There are reports that suggest DaMarcus Beasley is seriously considering a move to Pachuca as he is on trial with the club.
If he signs and gains playing time, the 29-year-old could revive his fading United States international career as he joins one of Mexico’s top division powerhouses. That should be good news right?
For Major League Soccer, the move could represent a major step backwards and a blow to its creditability.
After all, Beasley is a homegrown star who rose to stardom as a player for the Chicago Fire. His breakneck pace and slashing runs were so fantastic that he earned the nickname, Run D.M.B.
Capitalizing on his MLS form, he and Landon Donovan were heralded as the future of U.S. soccer as both players had magnificent performances for the Stars and Stripes, leading the team to the quarterfinals of the 2002 World Cup, the deepest the team has been in the modern era of the tournament.
After years of both highs and lows in Europe, home is where Beasley should return.
If Major League Soccer's goal is to develop American talent and attract U.S. soccer fans, then Beasley shouldn’t have any reservations about returning to the league. Last year, during the All Star game, Commissioner Don Garber stressed that his biggest objective is to retain and attract American talent. He claimed that if MLS keeps its star American players, the league will grow. To his credit, he has been proven right.
The return of U.S. internationals Charlie Davies and Benny Feilhaber have been significant additions to MLS and dramatically turned around the fortunes of two disappointing franchises in D.C. United and New England Revolution. United was the league’s worst team and the Revs were not too far away in that respect. Now, both are fighting for playoffs. With MLS still employing its controversial playoff system, either could potentially win the MLS Cup if it enters the elimination stages on a hot streak.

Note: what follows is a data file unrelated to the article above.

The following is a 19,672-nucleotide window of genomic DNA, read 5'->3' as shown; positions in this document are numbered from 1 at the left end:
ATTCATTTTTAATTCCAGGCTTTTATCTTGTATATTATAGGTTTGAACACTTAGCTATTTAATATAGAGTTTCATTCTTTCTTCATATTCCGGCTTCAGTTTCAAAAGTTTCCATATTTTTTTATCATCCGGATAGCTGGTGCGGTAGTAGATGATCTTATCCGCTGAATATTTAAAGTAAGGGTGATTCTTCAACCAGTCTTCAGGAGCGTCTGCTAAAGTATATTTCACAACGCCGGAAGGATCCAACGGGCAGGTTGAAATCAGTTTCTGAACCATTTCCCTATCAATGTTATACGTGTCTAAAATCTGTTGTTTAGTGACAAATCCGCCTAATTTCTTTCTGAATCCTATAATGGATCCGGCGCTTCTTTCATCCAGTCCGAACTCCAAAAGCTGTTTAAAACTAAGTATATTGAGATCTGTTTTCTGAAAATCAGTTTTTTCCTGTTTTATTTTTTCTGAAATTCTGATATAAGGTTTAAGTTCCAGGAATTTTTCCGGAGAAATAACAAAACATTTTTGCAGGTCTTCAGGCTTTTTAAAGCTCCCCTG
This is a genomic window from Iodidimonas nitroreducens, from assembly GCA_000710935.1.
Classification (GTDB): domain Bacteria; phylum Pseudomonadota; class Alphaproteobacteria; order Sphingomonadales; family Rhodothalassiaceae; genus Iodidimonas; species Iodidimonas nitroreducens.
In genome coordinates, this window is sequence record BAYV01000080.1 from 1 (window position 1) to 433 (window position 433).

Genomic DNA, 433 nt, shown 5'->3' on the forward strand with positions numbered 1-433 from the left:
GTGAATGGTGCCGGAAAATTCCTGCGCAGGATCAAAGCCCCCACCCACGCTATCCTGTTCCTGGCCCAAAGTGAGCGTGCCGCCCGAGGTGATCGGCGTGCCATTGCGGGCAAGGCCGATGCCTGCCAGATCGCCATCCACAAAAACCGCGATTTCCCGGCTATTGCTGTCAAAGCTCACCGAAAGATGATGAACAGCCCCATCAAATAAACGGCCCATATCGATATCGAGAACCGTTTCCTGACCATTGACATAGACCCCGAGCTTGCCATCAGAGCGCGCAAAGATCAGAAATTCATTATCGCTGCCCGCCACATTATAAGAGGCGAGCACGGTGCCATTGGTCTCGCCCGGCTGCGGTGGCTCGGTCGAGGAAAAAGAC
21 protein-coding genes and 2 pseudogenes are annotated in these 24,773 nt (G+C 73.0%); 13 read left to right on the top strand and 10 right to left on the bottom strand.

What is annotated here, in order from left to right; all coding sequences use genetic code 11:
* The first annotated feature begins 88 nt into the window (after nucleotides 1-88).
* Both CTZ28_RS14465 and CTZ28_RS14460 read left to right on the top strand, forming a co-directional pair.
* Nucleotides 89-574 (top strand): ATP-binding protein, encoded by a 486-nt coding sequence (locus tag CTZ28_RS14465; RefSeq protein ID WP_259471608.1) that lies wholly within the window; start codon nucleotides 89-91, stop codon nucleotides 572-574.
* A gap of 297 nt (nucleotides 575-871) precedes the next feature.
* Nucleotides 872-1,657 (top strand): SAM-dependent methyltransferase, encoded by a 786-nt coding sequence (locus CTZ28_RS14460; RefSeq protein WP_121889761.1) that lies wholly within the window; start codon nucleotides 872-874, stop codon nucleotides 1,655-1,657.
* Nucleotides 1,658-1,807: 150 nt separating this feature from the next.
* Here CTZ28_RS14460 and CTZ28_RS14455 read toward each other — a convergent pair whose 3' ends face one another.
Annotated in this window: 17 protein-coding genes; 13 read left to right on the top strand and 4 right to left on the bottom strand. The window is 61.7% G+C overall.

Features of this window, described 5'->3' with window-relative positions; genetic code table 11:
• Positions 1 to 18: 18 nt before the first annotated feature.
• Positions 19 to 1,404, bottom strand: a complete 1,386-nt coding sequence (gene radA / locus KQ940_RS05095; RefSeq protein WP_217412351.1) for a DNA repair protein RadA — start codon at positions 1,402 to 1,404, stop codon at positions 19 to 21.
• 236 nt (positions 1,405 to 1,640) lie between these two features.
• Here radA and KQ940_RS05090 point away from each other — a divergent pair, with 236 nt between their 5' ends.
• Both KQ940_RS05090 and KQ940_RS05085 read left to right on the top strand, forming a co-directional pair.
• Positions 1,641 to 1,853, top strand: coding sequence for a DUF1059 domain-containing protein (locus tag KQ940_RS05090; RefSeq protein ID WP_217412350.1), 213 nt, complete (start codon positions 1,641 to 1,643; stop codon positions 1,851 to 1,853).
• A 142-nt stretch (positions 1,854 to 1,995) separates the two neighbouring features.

Despite Beasley’s decline due to injuries and age, neither Davies nor Feilhaber have his credentials.
Beasley was a significant player for PSV and Rangers, two top teams in their respective countries. Beasley helped both teams to championships in the Dutch and Scottish leagues respectively. He is still the only American player to reach the semifinals in the UEFA Champions League, and in that amazing run he lead the team in scoring with four goals.
On the U.S. national scene, he has made 93 appearances and scored 17 goals while travelling with the Stars and Stripes for three World Cups.
Even if Beasley was only 60 percent of the player he was on those teams, his on-the-field intelligence would be a valued asset for teams that are trying to compete for titles and develop young talent.
As with most issues, money appears to be the reason why Beasley will most likely be deterred from returning to his domestic league. The Washington Post speculated that he currently makes $500,000 with German Bundesliga side Hannover and that he would most likely be open to taking a 10- to 15-percent pay cut from that number. Unfortunately, unless a club would be willing to sign Beasley as a designated player, he would have to settle for a salary that is similar to Feilhaber, who, according to the same article, makes half of Beasley’s current wages.
Yet, in a league that employs Vancouver striker Eric Hassali as one of its DPs, surely there should be room to bring back one of the league’s most memorable stars. If not, it is sad to believe that MLS prioritizes giving fading foreign stars a chance over giving an opportunity to restore a career of someone who was developed in the league.
Just food for thought.
Alex Labidou is the Deputy Editor of Goal.com USA. Agree or disagree with the story above? Give him a shout @sportslab on twitter.
Visit the U.S. national team page on Goal.com for more and join Goal.com USA's Facebook fan page!